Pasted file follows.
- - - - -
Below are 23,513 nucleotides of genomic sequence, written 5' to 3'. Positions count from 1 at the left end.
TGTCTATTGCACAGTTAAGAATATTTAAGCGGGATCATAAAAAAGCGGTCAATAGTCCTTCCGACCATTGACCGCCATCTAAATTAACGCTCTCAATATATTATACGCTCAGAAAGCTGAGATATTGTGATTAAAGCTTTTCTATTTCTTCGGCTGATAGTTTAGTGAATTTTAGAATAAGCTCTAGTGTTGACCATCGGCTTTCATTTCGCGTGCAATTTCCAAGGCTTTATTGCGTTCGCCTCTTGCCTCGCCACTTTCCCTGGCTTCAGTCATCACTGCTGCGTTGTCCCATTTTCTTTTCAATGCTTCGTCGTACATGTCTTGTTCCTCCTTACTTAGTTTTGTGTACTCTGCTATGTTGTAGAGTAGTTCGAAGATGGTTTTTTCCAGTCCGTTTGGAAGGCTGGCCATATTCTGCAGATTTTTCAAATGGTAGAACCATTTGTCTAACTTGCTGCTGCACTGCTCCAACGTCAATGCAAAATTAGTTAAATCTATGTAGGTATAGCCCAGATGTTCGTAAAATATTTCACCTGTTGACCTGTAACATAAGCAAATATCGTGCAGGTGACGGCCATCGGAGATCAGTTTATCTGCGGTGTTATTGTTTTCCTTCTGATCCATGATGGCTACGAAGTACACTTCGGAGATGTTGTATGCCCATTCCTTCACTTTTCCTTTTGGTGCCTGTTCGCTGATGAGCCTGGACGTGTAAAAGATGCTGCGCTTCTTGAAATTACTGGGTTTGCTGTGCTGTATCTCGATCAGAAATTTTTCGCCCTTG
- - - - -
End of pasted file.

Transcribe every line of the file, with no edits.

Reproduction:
Below are 23,513 nucleotides of genomic sequence, written 5' to 3'. Positions count from 1 at the left end.
TGTCTATTGCACAGTTAAGAATATTTAAGCGGGATCATAAAAAAGCGGTCAATAGTCCTTCCGACCATTGACCGCCATCTAAATTAACGCTCTCAATATATTATACGCTCAGAAAGCTGAGATATTGTGATTAAAGCTTTTCTATTTCTTCGGCTGATAGTTTAGTGAATTTTAGAATAAGCTCTAGTGTTGACCATCGGCTTTCATTTCGCGTGCAATTTCCAAGGCTTTATTGCGTTCGCCTCTTGCCTCGCCACTTTCCCTGGCTTCAGTCATCACTGCTGCGTTGTCCCATTTTCTTTTCAATGCTTCGTCGTACATGTCTTGTTCCTCCTTACTTAGTTTTGTGTACTCTGCTATGTTGTAGAGTAGTTCGAAGATGGTTTTTTCCAGTCCGTTTGGAAGGCTGGCCATATTCTGCAGATTTTTCAAATGGTAGAACCATTTGTCTAACTTGCTGCTGCACTGCTCCAACGTCAATGCAAAATTAGTTAAATCTATGTAGGTATAGCCCAGATGTTCGTAAAATATTTCACCTGTTGACCTGTAACATAAGCAAATATCGTGCAGGTGACGGCCATCGGAGATCAGTTTATCTGCGGTGTTATTGTTTTCCTTCTGATCCATGATGGCTACGAAGTACACTTCGGAGATGTTGTATGCCCATTCCTTCACTTTTCCTTTTGGTGCCTGTTCGCTGATGAGCCTGGACGTGTAAAAGATGCTGCGCTTCTTGAAATTACTGGGTTTGCTGTGCTGTATCTCGATCAGAAATTTTTCGCCCTTG